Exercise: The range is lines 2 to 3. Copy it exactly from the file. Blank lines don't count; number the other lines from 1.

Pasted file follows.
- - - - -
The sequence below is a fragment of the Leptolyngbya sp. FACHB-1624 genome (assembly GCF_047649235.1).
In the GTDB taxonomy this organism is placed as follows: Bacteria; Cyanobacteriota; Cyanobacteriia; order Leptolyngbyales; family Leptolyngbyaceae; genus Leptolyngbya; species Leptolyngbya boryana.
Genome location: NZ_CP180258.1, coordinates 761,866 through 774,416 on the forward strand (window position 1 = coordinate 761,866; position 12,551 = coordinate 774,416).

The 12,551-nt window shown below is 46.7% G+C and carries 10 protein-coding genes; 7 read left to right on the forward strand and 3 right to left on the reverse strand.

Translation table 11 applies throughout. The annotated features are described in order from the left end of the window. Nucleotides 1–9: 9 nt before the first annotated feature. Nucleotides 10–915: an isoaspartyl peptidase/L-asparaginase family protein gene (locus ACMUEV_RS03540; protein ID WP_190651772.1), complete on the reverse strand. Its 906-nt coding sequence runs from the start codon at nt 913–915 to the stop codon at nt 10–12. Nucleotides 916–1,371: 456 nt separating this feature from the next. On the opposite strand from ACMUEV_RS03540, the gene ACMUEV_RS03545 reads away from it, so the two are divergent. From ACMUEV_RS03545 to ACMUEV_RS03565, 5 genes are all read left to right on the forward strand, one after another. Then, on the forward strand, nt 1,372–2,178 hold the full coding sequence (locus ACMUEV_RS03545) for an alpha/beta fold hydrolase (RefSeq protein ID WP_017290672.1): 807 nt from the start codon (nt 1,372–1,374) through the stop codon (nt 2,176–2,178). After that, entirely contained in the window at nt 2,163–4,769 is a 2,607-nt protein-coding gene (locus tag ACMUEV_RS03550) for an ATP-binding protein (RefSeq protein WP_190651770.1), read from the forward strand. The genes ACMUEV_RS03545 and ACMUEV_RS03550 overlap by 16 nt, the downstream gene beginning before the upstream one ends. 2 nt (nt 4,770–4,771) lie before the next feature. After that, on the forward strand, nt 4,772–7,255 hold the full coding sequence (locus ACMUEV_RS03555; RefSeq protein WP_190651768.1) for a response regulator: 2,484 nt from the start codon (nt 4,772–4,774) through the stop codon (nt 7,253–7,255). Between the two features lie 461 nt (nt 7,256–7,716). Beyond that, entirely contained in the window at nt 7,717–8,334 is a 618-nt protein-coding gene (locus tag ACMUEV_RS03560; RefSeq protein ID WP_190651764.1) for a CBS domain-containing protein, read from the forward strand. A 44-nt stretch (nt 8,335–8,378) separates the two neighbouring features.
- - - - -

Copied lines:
In the GTDB taxonomy this organism is placed as follows: Bacteria; Cyanobacteriota; Cyanobacteriia; order Leptolyngbyales; family Leptolyngbyaceae; genus Leptolyngbya; species Leptolyngbya boryana.
Genome location: NZ_CP180258.1, coordinates 761,866 through 774,416 on the forward strand (window position 1 = coordinate 761,866; position 12,551 = coordinate 774,416).